2019 Jack Grapes Poetry Prize finalist selected by judge Eric Morago
I love when a poem tells a familiar story in a new way. How the poet reverses a tragedy back to those moments just before everything changes is quite clever—and incredibly relatable. Our own minds often do this when processing a tragic accident; we find ourselves returning to the moment of impact and constantly rewinding the events in our head. But what really works here, is the detailed visuals the poet uses to create a vivid narrative, and in reverse nonetheless. This poem demonstrates great skill and imagination, and is clearly written by a poet who understands their craft.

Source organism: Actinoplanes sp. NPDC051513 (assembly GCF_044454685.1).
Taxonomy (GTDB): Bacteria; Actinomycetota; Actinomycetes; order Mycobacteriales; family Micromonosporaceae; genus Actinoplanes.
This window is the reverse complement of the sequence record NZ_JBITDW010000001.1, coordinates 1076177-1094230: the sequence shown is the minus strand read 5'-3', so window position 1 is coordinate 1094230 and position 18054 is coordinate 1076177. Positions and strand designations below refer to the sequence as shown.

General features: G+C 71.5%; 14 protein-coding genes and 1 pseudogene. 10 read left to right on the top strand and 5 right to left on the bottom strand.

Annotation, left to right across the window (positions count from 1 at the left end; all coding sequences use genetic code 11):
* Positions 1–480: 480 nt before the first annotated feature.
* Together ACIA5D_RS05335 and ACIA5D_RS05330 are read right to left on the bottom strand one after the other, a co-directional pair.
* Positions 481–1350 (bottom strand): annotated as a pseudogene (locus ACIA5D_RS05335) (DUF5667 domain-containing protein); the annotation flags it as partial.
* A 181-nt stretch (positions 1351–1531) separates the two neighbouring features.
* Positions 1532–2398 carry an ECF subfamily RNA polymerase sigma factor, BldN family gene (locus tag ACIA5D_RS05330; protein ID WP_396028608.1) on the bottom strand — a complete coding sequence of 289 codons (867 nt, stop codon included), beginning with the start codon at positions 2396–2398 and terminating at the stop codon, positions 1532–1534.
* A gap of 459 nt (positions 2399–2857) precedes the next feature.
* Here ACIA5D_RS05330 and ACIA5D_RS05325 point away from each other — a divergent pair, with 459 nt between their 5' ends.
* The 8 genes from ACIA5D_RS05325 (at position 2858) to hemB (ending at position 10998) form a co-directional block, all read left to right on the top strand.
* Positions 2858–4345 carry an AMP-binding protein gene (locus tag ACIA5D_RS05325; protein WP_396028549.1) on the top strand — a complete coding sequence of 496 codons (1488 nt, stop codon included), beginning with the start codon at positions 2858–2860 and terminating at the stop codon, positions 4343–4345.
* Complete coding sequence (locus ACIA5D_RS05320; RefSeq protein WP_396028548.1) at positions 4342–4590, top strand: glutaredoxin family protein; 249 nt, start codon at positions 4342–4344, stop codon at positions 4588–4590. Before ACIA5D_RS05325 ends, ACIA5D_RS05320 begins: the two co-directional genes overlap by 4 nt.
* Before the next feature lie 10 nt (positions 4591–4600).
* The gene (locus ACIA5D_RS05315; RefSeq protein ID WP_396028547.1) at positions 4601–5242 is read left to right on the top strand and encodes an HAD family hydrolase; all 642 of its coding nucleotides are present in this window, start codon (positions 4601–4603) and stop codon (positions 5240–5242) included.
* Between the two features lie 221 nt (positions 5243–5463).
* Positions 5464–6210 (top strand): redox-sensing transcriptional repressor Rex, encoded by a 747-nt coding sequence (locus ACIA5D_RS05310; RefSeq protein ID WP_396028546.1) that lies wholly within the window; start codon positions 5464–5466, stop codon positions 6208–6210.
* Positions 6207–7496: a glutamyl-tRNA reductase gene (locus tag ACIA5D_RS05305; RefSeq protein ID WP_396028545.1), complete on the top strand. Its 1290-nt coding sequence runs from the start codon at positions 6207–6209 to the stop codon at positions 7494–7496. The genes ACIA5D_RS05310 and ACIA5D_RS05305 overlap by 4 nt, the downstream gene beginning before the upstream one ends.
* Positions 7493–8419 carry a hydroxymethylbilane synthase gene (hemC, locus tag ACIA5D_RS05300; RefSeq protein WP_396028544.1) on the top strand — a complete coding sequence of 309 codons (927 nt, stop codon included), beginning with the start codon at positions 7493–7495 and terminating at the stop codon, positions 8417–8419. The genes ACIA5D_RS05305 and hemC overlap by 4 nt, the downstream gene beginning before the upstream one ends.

— Eric Morago
Like a cripple at a summer tent revival,
my sister rose from the ICU bed,
flicked off the ventilator,
removed IVs and tubes.
Her chest expanded with each breath.
Intracranial pressure decreased,
brain no longer a bruised melon.
Blood pressure stabilized.
Pupils responded to light.
Medevac helicopter blades reversed
direction, returned her to the road
that ran parallel to white water.
She eased back into her car, listened
to Paul Simon’s Graceland spill
from the radio until the Mustang
rounded the blind curve,
passed her Subaru.
She then off-loaded her kayak,
slid into the rapids.